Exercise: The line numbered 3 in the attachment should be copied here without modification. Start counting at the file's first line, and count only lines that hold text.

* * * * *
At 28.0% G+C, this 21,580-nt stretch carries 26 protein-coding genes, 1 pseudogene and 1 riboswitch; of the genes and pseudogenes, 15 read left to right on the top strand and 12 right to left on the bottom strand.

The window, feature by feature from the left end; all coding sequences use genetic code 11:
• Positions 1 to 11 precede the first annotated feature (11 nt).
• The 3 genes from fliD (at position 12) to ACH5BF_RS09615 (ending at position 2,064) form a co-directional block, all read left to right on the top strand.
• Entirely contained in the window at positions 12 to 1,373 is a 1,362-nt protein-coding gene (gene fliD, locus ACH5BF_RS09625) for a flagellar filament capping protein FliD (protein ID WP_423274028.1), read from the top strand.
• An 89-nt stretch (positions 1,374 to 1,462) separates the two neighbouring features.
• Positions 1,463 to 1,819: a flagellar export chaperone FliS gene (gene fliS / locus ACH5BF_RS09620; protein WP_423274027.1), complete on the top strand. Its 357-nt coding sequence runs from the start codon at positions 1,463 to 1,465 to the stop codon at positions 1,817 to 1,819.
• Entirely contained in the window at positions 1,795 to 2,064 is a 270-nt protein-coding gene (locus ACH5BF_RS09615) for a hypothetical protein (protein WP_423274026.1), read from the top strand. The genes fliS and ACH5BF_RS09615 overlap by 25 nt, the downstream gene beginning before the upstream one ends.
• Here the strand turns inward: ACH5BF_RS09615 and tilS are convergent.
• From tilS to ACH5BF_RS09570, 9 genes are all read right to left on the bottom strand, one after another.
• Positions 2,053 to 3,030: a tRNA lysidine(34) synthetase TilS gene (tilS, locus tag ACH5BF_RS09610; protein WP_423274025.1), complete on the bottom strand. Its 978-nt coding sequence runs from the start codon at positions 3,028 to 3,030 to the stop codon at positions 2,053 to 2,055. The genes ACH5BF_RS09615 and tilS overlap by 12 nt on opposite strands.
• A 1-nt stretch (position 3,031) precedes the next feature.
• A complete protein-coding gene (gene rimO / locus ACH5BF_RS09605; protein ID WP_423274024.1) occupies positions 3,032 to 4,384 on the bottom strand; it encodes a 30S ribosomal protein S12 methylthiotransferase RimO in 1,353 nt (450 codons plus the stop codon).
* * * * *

• Positions 1 to 11 precede the first annotated feature (11 nt).